Outlines of the history of ethics - PDF book by Henry Sidgwick

Outlines of the history of ethics

Outlines of the history of ethics
Outlines of the history of ethics



The nucleus of this little book is formed by an article on " Ethics " which I wrote some years ago for the Encyclopedia Britannica. I found that, in the opinion of persons whose judgment had weight with me, this article appeared likely to meet the needs of English students desirous of obtaining general knowledge of the history of ethical thought: I have, therefore, by the permission of Messrs. Black, the publishers of the Encyclopedia Britannica, re-printed it in this separate form. 

In so doing, I have considerably altered and enlarged it: but, after some hesitation, I determined to adhere to the main outlines of the original article, according to which the chapter (IV.) dealing with the modern period is mainly confined to English Ethics, and only deals with foreign ethical systems in a subordinate way, as sources of influence on English thought. 

I adopted this resolution, partly because it seemed to me that the merit of my article if it had any lay in a certain compact unity of movement which would inevitably be lost if I tried to include a treatment of French and German moralists on a scale correspond- ing to my treatment of English moralists: while at the same time a considerable portion of what I thus omitted appeared to me to have a distinctly subordinate interest for English readers as compared with what I included. I ought further to explain that, for somewhat similar reasons, I have taken pains to keep Ethics as separate as I conveniently could from Theology and Metaphysics, and also from Politics: this separation, however, is naturally less complete in some parts of the subject than in others; e.g., in dealing with the mediaeval period the relations of Ethics to Theology are necessarily more prominent than in the modern period. 

Finally, I may perhaps say that I have aimed throughout at the greatest possible impartiality and " objectivity " of treatment; and in order better to attain this result, I have not attempted to deal with contemporary modes of ethical thought with which I have been engaged controversially except in a very brief and summary way. In the greater part of the book, i.e., in by far the larger part of Chapter 1 1., in almost all Chapter IV., and in some of Chapter III., my exposition is primarily based on my own study of the original authors. 

Where this is not the case I have tried to guard myself against error by comparing different historians of philosophy, and referring to the original authors whenever this comparison left me doubtful. And throughout I have endeavoured to correct and supplement the results of my own study by comparing them with the views expressed in other historical works. I am especially indebted, as regards Chapter II. to Zeller's Geschichte der Griechischen Philosophic; but, in revising the chapter, I have also derived useful suggestions from Ziegler, Geschichte der Ethik, and from an excellent little book on Epicureanism by Mr Wallace.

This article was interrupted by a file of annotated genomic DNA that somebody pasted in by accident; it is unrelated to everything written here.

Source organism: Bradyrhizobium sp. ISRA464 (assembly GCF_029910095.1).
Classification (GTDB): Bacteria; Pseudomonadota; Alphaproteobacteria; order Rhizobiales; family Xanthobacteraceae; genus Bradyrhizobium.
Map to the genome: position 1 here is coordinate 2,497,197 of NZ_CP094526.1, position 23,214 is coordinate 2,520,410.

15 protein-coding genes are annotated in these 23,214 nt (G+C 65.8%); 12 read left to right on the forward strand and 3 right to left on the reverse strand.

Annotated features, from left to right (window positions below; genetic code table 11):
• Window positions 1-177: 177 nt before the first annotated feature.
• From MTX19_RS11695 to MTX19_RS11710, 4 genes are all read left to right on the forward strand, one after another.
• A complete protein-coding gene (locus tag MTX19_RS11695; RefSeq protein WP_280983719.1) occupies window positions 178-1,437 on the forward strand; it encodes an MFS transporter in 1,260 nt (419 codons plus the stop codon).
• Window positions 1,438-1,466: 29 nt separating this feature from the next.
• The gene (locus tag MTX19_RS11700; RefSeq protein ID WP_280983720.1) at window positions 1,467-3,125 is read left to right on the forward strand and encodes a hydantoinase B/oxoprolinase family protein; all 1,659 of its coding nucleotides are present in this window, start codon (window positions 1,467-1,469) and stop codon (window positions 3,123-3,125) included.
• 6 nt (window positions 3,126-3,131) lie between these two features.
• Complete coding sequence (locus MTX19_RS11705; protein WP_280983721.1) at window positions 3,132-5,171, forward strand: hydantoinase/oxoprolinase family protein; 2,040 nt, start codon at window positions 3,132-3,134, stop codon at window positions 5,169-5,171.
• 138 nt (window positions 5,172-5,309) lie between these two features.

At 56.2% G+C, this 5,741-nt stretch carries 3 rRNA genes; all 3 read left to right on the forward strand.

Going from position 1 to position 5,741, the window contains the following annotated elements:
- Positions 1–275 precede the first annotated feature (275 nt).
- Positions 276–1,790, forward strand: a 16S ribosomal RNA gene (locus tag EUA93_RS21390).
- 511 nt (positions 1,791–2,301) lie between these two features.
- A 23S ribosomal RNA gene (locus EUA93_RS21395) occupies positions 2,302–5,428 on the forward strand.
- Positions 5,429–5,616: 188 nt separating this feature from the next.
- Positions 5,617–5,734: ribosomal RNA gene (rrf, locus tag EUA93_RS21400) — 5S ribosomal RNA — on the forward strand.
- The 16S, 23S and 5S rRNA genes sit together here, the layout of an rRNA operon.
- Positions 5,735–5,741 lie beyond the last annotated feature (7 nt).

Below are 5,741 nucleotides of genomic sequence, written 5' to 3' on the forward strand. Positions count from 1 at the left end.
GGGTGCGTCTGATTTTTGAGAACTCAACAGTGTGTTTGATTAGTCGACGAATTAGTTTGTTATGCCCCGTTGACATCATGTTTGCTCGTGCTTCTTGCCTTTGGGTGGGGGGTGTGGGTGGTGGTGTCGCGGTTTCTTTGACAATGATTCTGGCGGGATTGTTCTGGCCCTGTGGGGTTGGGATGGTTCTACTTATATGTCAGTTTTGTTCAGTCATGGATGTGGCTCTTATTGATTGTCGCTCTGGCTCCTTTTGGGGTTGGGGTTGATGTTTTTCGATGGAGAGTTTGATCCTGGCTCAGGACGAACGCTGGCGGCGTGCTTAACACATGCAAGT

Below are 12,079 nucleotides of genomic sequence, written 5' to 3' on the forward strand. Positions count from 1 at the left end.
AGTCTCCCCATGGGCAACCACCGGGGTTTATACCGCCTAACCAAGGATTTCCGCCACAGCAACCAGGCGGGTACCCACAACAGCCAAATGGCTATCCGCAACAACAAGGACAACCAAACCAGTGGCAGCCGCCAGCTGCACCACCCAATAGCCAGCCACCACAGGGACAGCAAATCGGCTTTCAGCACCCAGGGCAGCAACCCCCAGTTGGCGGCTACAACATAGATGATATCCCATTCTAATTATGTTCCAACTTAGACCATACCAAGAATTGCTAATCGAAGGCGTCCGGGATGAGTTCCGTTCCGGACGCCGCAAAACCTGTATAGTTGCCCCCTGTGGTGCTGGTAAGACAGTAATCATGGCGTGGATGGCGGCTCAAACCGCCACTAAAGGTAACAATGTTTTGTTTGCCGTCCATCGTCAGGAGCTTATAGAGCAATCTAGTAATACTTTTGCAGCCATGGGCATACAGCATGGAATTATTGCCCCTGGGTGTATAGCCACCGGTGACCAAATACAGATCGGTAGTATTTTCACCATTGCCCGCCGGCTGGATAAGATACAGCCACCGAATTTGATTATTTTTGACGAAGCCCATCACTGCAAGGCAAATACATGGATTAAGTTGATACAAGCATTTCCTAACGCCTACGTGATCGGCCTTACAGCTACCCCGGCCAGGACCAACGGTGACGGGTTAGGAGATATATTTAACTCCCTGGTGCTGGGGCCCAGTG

The account of Christian morality in Chapter III. was naturally derived from sources too numerous to mention ; but for one or two statements in it, I am certainly indebted to Lecky's History of European Morals. The account of mediaeval ethics in the same Chapter was mainly composed, in the original article, by the aid of Neander and Wuttke; but in revising it I have had the valuable aid of Gass's Christliche Ethik. In the modern period I have derived suggestions from Jodl, Geschichte der Ethik, from the Principles of Morals by Wilson and Fowler, from a little book by Mr Fowler on Shaftesbury and Hutcheson, from another of the same kind on Hobbes by Mr Croom Robertson, and from Mr Sully's Pessimism; as well as from the comprehensive histories of philosophy by Ueberweg and Erdmann. I must also express my acknowledgement to friends and correspondents for advice that they have given me on various parts of the work: especially to Lord Acton; to R. D. Hicks, Esq., Fellow of Trinity College, Cambridge; and to the Rev. Alexander Stewart, of Mains, Dundee, who has kindly aided me by reading through the proofs of the book.


the book details :
  • Author: Henry Sidgwick was an English utilitarian philosopher and economist. He was the Knightbridge Professor of Moral Philosophy at the University of Cambridge from 1883 until his death and is best known in philosophy for his utilitarian treatise The Methods of Ethics.
  • Publication date: 1888
  • Company:  London; New York : Macmillan

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